Around 400,000 people were left in the cold and dark without gas or electricity last year, because they didn’t have enough money to top up their prepayment energy meter, new research from Citizens Advice found.
A vast majority of the 140,000 affected homes have someone who may be particularly vulnerable to being without heat or power – including children or those with long-term health conditions.
In fact, a third (33%) of households with prepayment meters who said they were without energy because they couldn’t afford it have a young child. Half live with someone who has a mental health condition.
Read on to find out what to do if you’re struggling to pay your energy bills. Or compare gas and electricity prices using Which? Switch, to see if you could cut your energy costs.
Prepayment energy meter payment problems
Citizens Advice’s research also found that around 1.9 million people whose homes have prepayment energy meters have been without gas or electricity in 2017 because they haven’t had sufficient funds on their meter.
This can be due to self-disconnection (losing energy supply when you can’t afford to top up), but also forgetting to top up the meter.
Accent Research, on behalf of Citizens Advice, surveyed 8,171 people across Great Britain in December 2017 and January 2018. Of these, 1,127 were prepayment meter customers.
Prepaid meter problems
Separate Which? research found that customers with prepaid meters are more likely to experience common problems, than those with standard meters.
Some 35% of prepayment meter customers have had a problem, compared with 20% of standard meter customers
For example, 15% of prepayment meter customers said they’d had a meter problem in the past two years, compared with 7% of standard meter customers.
Help to pay your energy bill
If you can’t afford to top up or are struggling to pay your energy bill, contact your energy supplier. You’re not alone – around one million customers are in debt to their gas or electricity supplier, according to energy regulator Ofgem in October 2017.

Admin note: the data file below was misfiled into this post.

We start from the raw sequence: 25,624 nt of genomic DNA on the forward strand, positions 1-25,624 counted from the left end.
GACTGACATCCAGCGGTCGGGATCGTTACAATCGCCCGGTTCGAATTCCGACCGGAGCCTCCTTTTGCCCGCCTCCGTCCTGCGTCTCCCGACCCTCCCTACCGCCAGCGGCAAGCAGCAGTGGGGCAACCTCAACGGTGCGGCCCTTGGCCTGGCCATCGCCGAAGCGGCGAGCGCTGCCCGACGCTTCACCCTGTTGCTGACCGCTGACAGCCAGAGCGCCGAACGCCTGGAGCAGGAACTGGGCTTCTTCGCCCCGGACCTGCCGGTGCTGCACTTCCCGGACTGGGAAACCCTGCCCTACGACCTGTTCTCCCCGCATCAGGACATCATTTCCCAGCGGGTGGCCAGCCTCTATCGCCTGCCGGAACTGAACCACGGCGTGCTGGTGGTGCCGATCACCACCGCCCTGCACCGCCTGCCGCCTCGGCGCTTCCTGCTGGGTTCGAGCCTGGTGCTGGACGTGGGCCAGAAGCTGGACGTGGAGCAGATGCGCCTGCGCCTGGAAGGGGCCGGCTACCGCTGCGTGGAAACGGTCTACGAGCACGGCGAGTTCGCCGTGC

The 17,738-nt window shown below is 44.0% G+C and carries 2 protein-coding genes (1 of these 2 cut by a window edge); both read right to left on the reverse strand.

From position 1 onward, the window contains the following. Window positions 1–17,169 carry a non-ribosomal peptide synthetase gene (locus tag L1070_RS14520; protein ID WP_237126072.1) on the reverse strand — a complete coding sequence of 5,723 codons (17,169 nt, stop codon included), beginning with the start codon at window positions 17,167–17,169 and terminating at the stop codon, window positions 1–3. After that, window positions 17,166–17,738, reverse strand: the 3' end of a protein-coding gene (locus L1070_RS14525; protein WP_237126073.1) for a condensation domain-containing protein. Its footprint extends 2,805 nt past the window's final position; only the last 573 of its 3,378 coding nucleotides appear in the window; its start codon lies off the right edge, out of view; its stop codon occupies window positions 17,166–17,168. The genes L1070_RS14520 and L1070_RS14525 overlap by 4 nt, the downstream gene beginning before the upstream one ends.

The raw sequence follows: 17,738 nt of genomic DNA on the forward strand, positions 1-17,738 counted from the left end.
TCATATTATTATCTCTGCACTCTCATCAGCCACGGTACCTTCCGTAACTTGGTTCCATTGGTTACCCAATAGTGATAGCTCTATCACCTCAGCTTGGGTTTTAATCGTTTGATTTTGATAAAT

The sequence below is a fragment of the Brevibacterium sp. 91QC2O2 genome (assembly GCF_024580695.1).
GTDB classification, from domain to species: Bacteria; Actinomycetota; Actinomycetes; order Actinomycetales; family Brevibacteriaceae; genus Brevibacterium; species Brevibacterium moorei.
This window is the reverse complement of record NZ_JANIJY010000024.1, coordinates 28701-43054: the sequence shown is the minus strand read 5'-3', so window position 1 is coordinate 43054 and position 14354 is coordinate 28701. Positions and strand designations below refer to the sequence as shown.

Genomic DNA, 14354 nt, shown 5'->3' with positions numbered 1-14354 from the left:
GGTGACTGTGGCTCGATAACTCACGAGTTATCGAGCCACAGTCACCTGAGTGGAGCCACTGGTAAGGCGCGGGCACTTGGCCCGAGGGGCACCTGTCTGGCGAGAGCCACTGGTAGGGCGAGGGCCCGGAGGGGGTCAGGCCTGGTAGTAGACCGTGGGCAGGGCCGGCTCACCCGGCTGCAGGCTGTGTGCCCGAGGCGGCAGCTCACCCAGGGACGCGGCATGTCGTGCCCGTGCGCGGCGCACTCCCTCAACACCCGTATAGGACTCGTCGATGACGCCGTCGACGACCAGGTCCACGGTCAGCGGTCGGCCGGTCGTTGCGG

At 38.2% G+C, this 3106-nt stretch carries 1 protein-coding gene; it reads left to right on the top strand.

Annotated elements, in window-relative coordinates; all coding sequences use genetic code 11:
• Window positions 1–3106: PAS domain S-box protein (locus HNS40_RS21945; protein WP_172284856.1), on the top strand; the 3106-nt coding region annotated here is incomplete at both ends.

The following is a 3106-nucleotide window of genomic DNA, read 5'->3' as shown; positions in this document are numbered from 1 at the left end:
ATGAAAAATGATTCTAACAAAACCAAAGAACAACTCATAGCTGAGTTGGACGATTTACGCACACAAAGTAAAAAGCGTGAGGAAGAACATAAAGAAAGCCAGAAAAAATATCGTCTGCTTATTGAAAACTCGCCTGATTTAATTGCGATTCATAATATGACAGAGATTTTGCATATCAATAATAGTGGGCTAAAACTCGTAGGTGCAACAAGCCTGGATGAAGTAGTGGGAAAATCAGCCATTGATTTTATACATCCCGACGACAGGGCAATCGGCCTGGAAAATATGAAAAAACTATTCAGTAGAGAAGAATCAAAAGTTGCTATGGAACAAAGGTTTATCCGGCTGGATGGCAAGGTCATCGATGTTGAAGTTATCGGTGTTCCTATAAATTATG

Just 9% of people who self-disconnected because they couldn’t afford to pay said they spoke to their energy supplier, Citizens Advice found.
But many suppliers offer credit in an emergency, and may be able to offer you other help to reduce and pay your bill.
All energy companies follow a code of practice that means they must take certain steps to help before cutting off your supply, for example setting up a payment plan.
Energy schemes: are you eligible?
There are various benefits and schemes to help pay your energy bill:
- Fuel Direct (third-party deductions) pay for your current energy use and an agreed amount of your unpaid bill each time your benefits are paid. You’ll need to receive Income Support, Jobseeker’s Allowance or Universal Credit to qualify.
- Winter Fuel Payment is for most people aged over 63. It’s an annual tax-free lump sum paid between November and December to help towards heating costs. You’ll get £100-£300 depending on your age.
- Warm Home Discount automatically applies to households who get the guarantee element of Pension Credit. You may also be eligible if you are on a low income or get certain means-tested benefits. It’s worth £140 off your bills.
Find out more about the help available to pay your gas and electricity bills.